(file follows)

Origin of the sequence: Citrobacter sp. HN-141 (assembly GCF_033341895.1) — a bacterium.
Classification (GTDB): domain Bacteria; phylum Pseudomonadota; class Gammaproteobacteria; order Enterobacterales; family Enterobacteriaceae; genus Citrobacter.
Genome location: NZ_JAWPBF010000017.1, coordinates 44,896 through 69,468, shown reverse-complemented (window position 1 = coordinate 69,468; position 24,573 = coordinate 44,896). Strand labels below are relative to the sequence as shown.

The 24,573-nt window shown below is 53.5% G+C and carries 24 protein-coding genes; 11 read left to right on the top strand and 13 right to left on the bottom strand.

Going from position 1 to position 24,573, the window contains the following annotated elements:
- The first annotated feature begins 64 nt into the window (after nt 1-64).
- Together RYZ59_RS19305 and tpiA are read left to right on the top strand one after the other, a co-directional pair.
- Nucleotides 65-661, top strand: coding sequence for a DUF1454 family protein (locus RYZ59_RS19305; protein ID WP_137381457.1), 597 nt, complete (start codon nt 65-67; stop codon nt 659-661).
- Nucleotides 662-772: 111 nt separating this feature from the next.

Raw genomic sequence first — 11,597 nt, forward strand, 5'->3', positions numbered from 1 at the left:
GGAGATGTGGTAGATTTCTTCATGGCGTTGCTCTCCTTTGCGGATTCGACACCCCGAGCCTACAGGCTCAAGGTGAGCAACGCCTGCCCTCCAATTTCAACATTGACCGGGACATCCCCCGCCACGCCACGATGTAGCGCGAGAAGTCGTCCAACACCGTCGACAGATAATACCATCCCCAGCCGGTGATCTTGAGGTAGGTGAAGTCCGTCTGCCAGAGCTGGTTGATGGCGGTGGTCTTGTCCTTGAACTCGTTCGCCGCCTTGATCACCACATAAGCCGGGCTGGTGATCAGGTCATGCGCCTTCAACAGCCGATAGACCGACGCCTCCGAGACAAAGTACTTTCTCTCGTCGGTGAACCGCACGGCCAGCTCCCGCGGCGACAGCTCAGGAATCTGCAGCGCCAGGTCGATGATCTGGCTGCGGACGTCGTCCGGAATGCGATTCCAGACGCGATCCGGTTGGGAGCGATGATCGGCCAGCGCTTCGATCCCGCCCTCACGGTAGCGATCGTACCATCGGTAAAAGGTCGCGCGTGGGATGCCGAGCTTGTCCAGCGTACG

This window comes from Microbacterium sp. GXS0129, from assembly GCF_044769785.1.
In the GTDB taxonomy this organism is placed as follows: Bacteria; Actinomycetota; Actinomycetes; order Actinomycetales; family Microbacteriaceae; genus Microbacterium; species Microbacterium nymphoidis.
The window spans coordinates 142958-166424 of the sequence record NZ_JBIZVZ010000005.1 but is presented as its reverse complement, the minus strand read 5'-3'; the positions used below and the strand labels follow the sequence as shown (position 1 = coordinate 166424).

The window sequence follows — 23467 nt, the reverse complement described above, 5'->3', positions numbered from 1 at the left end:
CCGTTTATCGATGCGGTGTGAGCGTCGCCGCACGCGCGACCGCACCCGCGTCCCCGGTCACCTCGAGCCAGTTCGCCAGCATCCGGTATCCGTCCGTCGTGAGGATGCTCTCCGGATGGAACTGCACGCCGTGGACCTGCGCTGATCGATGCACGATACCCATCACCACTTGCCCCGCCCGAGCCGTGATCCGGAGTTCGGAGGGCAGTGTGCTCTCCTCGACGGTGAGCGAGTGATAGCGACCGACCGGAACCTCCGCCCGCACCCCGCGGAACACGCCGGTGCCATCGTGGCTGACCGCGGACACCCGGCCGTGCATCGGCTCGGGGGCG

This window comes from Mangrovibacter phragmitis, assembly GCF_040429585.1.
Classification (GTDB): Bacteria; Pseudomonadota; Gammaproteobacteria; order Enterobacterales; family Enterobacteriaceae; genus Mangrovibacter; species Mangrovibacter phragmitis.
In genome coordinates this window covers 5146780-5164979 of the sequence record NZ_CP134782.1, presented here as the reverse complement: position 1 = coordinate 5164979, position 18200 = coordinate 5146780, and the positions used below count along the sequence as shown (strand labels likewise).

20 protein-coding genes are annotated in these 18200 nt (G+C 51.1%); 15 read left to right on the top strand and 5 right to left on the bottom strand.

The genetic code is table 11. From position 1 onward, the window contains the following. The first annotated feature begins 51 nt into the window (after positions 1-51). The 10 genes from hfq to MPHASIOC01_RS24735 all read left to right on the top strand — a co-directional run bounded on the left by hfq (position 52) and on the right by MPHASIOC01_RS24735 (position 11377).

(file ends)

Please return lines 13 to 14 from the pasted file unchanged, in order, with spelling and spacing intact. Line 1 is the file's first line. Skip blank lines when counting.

In the GTDB taxonomy this organism is placed as follows: Bacteria; Actinomycetota; Actinomycetes; order Actinomycetales; family Microbacteriaceae; genus Microbacterium; species Microbacterium nymphoidis.
The window spans coordinates 142958-166424 of the sequence record NZ_JBIZVZ010000005.1 but is presented as its reverse complement, the minus strand read 5'-3'; the positions used below and the strand labels follow the sequence as shown (position 1 = coordinate 166424).